Purpose: Adjuvant tamoxifen treatment revolutionized the management of estrogen receptor (ER)-positive breast cancers to prevent cancer recurrence; however, drug resistance compromises its clinical efficacy. The mechanisms underlying tamoxifen resistance are not fully understood, and no robust biomarker is available to reliably predict those who will be resistant. Here, we study BQ323636.1, a novel splice variant of the NCOR2 gene, and evaluate its efficacy in predicting tamoxifen resistance in patients with breast cancer. Experimental Design: A monoclonal anti-BQ323636.1 antibody that specifically recognizes the unique epitope of this splice variant was generated for in vitro mechanistic studies and for in vivo analysis by immunohistochemistry on tissue microarrays of two independent cohorts of 358 patients with more than 10 years clinical follow-up data, who had ER-positive primary breast cancer and received adjuvant tamoxifen treatment. An orthotopic mouse model was also used. Results: Overexpression of BQ323636.1 conferred resistance to tamoxifen in both in vitro and in an orthotopic mouse model. Mechanistically, coimmunoprecipitation showed BQ323636.1 could bind to NCOR2 and inhibit the formation of corepressor complex for the suppression of ER signaling. Nuclear BQ3232636.1 overexpression in patients samples was significantly associated with tamoxifen resistance (P= 1.79 × 10-6, sensitivity 52.9%, specificity 72.0%). In tamoxifen-treated patients, nuclear BQ323636.1 overexpression was significantly correlated with cancer metastasis and disease relapse. Nuclear BQ323636.1 was also significantly associated with poorer overall survival (P= 1.13 × 10-4) and diseasespecific survival (P= 4.02 × 10-5). Conclusions: These findings demonstrate that BQ323636.1 can be a reliable biomarker to predict tamoxifen resistance in patients with ER-positive breast cancer.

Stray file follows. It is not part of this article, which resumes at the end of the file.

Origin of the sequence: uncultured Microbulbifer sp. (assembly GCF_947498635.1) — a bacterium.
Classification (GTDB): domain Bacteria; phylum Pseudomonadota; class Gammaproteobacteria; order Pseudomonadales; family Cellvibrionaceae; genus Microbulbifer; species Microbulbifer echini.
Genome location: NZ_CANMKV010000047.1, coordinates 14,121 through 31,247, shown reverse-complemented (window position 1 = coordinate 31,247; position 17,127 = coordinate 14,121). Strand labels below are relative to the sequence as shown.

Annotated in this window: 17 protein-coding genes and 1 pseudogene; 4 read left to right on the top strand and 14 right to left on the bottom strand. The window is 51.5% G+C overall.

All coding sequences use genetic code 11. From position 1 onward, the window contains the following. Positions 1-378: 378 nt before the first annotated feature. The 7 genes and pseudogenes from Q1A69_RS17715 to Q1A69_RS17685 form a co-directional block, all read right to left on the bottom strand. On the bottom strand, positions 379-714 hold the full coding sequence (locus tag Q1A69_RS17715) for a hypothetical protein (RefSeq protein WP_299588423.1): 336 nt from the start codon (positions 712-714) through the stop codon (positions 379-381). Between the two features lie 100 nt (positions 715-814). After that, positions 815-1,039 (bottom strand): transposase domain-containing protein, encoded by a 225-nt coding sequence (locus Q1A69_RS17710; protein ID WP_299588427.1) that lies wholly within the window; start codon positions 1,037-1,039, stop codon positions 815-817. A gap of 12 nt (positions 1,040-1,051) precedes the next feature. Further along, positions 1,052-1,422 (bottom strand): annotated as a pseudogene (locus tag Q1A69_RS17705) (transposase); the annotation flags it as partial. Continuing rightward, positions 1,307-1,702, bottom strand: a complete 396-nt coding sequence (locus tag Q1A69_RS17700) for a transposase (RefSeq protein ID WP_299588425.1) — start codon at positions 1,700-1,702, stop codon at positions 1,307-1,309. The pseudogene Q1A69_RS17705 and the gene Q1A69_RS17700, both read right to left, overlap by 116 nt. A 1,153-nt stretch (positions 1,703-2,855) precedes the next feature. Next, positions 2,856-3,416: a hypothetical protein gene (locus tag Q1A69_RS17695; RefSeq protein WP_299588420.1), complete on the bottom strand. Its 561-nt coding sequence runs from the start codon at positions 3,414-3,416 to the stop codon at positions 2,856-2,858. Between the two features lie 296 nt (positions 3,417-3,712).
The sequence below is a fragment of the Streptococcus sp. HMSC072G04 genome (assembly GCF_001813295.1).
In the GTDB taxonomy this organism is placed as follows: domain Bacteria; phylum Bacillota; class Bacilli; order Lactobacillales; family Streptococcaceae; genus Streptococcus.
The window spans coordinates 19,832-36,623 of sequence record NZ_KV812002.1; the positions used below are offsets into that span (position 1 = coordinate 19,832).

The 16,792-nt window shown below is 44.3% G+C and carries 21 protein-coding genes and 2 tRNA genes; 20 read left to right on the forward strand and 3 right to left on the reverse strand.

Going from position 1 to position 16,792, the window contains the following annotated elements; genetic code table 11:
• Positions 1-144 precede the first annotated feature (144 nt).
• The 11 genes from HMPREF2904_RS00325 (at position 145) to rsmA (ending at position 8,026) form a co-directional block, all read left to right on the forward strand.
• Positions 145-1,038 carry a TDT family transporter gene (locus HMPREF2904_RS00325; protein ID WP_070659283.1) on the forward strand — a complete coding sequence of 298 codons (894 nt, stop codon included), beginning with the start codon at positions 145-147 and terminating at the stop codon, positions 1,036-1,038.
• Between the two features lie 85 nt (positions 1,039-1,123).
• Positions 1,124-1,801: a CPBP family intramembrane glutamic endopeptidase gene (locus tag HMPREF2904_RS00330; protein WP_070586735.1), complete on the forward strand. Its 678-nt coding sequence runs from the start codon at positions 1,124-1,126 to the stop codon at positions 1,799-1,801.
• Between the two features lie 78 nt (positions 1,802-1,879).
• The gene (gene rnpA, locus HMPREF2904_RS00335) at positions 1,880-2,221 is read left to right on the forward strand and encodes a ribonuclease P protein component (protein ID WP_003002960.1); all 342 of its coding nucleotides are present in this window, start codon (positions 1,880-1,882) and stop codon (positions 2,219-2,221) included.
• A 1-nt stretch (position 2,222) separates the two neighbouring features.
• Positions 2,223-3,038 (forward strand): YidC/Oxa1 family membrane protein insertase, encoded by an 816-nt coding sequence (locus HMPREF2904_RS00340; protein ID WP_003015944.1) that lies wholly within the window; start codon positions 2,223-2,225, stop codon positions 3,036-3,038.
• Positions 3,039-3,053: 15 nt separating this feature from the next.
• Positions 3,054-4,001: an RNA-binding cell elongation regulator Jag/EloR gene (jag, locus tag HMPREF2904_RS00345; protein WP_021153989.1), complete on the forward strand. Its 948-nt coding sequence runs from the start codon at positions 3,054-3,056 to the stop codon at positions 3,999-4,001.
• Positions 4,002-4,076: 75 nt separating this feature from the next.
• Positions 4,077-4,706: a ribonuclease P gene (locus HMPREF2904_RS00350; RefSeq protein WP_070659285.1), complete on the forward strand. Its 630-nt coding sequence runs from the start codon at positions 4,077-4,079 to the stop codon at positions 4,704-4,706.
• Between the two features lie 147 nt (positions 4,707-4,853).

ASJC Scopus subject areas
- Cancer Research